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Radiological diagnosis of dialysis-associated complications.

Zandieh S, Muin D, Bernt R, Krenn-List P, Mirzaei S, Haller J - Insights Imaging (2014)

Bottom Line: In daily clinical practice, the radiologist in the context of diagnosis often faces dialysis-associated complications.The complications are numerous and range from infections, catheter dysfunctions, haematomas, cardiovascular diseases, digital ischaemia, and pseudoaneurysms to shunt stenosis.In this pictorial essay, we take a close look at the imaging diagnostics of the most common complications in dialysis patients.

View Article: PubMed Central - PubMed

Affiliation: Institute of Radiology and Nuclear Medicine, Hanusch Hospital, Teaching Hospital of Medical University of Vienna, Vienna, EU, Austria, shahin.zandieh@chello.at.

ABSTRACT
In daily clinical practice, the radiologist in the context of diagnosis often faces dialysis-associated complications. The complications are numerous and range from infections, catheter dysfunctions, haematomas, cardiovascular diseases, digital ischaemia, and pseudoaneurysms to shunt stenosis. In this pictorial essay, we take a close look at the imaging diagnostics of the most common complications in dialysis patients. Teaching Points • The occurrence of venous stenosis in haemodialysis patients is up to 41 %. • Catheters usually have a fibrin sheath that can be rinsed but not aspirated. • The steal phenomenon occurs in 75-90 % of patients with a shunt system. • Arterial pseudoaneurysms can cause a number of complications.

No MeSH data available.


Related in: MedlinePlus

In an area of palpable swelling on the left forearm, the radial artery shows an aneurysmatic enlargement with a length of approximately 2 cm and a width of about 1 cm on duplex sonography in this 53-year-old male patient (black arrow). It then becomes regularly narrower. Additionally, thrombotic deposits are shown in this region (white arrow)
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Fig21: In an area of palpable swelling on the left forearm, the radial artery shows an aneurysmatic enlargement with a length of approximately 2 cm and a width of about 1 cm on duplex sonography in this 53-year-old male patient (black arrow). It then becomes regularly narrower. Additionally, thrombotic deposits are shown in this region (white arrow)

Mentions: Multiple punctures of the vessel wall can result in a circumscribed area in aneurysms or pseudoaneurysms. They can arise from venous segments or the original artery. Venous pseudoaneurysms have a low complication rate, but arterial pseudoaneurysms can cause a number of complications, such as ectasia, rupture, arterial thrombosis, and steal syndrome. Percutaneous ultrasound-aided thrombin injection is usually more effective than ultrasonic-assisted compression (Figs. 21a, b, 22 and 23a, b).Fig. 21


Radiological diagnosis of dialysis-associated complications.

Zandieh S, Muin D, Bernt R, Krenn-List P, Mirzaei S, Haller J - Insights Imaging (2014)

In an area of palpable swelling on the left forearm, the radial artery shows an aneurysmatic enlargement with a length of approximately 2 cm and a width of about 1 cm on duplex sonography in this 53-year-old male patient (black arrow). It then becomes regularly narrower. Additionally, thrombotic deposits are shown in this region (white arrow)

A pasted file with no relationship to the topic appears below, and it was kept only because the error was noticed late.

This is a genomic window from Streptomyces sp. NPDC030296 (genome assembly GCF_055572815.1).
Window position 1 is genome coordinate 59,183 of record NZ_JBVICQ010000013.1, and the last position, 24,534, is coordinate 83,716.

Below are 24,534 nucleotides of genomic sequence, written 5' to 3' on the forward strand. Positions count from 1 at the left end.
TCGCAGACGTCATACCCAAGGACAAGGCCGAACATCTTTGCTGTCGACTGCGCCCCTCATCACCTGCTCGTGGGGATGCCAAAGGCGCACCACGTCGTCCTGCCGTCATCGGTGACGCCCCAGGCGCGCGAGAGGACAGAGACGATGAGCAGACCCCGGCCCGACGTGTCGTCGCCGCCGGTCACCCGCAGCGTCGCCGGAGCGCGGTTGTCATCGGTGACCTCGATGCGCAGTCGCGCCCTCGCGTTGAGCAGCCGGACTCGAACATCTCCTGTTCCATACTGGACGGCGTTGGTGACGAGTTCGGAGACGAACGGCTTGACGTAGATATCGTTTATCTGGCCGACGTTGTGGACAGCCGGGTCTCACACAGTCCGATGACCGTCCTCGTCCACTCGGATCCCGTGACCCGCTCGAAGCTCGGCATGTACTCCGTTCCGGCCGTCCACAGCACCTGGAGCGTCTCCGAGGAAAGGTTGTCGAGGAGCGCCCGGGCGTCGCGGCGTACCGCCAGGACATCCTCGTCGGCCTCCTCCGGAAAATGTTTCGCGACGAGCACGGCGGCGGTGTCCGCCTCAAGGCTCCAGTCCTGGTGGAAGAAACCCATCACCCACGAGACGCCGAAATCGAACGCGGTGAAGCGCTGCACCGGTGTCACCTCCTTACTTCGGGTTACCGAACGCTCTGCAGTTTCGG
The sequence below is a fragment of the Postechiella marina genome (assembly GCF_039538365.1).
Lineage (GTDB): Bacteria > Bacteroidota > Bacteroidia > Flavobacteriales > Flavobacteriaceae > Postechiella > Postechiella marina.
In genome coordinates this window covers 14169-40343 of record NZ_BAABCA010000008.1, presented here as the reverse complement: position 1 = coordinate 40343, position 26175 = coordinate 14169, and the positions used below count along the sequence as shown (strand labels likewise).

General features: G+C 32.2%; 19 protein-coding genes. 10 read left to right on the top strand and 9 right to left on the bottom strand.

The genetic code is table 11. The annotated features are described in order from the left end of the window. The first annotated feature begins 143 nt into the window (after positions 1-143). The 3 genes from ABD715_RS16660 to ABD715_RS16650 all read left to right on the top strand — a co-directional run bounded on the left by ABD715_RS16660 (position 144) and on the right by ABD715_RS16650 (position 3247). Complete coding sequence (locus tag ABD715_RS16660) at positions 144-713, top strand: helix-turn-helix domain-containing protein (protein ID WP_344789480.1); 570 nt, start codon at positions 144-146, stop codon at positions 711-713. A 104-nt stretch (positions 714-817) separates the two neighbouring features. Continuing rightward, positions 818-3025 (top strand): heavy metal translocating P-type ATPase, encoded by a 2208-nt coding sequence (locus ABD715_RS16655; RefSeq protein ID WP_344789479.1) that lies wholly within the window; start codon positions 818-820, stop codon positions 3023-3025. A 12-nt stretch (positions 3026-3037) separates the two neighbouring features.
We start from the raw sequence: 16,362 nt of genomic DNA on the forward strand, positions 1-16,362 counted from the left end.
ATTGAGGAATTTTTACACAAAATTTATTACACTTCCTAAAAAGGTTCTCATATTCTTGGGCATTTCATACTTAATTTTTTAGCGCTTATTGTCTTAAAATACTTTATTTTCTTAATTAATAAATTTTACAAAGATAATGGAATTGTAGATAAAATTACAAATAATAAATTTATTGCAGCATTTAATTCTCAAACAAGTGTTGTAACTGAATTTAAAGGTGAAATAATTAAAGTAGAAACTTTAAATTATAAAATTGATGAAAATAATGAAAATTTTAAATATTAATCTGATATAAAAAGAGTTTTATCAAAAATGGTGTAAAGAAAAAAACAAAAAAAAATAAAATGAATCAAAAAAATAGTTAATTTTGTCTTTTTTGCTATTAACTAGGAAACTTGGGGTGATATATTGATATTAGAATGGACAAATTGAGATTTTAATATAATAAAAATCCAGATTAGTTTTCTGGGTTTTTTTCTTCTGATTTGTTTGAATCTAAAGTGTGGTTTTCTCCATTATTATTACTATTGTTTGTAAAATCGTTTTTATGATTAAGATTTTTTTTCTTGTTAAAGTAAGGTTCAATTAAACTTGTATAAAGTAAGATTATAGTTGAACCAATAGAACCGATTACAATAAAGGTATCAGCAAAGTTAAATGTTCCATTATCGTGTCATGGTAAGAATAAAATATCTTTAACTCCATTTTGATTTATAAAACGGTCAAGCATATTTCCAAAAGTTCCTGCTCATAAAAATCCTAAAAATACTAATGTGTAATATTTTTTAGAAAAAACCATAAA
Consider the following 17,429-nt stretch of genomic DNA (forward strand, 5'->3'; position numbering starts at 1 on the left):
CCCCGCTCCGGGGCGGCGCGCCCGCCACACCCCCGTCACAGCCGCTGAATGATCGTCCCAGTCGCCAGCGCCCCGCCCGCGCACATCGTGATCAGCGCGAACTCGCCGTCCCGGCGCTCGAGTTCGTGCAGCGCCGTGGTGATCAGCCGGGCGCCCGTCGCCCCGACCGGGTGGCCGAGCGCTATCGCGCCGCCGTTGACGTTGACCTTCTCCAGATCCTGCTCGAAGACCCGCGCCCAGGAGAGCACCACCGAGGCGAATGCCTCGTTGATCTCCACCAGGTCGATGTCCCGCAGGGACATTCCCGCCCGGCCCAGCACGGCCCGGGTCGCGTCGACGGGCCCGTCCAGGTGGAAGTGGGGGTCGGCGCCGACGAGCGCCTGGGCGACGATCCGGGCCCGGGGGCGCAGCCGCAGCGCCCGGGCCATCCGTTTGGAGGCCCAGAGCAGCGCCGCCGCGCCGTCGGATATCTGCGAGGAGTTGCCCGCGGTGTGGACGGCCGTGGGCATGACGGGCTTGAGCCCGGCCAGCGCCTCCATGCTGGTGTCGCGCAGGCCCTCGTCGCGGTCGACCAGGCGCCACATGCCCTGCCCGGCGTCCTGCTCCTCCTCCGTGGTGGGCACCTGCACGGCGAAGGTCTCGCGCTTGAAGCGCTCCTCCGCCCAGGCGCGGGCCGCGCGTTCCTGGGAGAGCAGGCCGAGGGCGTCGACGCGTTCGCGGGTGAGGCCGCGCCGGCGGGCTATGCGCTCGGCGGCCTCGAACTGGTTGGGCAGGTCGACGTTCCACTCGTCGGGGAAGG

© Copyright Policy - OpenAccess
Related In: Results  -  Collection

Show All Figures
getmorefigures.php?uid=PMC4195842&req=5

Fig21: In an area of palpable swelling on the left forearm, the radial artery shows an aneurysmatic enlargement with a length of approximately 2 cm and a width of about 1 cm on duplex sonography in this 53-year-old male patient (black arrow). It then becomes regularly narrower. Additionally, thrombotic deposits are shown in this region (white arrow)
Mentions: Multiple punctures of the vessel wall can result in a circumscribed area in aneurysms or pseudoaneurysms. They can arise from venous segments or the original artery. Venous pseudoaneurysms have a low complication rate, but arterial pseudoaneurysms can cause a number of complications, such as ectasia, rupture, arterial thrombosis, and steal syndrome. Percutaneous ultrasound-aided thrombin injection is usually more effective than ultrasonic-assisted compression (Figs. 21a, b, 22 and 23a, b).Fig. 21

Bottom Line: In daily clinical practice, the radiologist in the context of diagnosis often faces dialysis-associated complications.The complications are numerous and range from infections, catheter dysfunctions, haematomas, cardiovascular diseases, digital ischaemia, and pseudoaneurysms to shunt stenosis.In this pictorial essay, we take a close look at the imaging diagnostics of the most common complications in dialysis patients.

View Article: PubMed Central - PubMed

Affiliation: Institute of Radiology and Nuclear Medicine, Hanusch Hospital, Teaching Hospital of Medical University of Vienna, Vienna, EU, Austria, shahin.zandieh@chello.at.

ABSTRACT
In daily clinical practice, the radiologist in the context of diagnosis often faces dialysis-associated complications. The complications are numerous and range from infections, catheter dysfunctions, haematomas, cardiovascular diseases, digital ischaemia, and pseudoaneurysms to shunt stenosis. In this pictorial essay, we take a close look at the imaging diagnostics of the most common complications in dialysis patients. Teaching Points • The occurrence of venous stenosis in haemodialysis patients is up to 41 %. • Catheters usually have a fibrin sheath that can be rinsed but not aspirated. • The steal phenomenon occurs in 75-90 % of patients with a shunt system. • Arterial pseudoaneurysms can cause a number of complications.

No MeSH data available.


Related in: MedlinePlus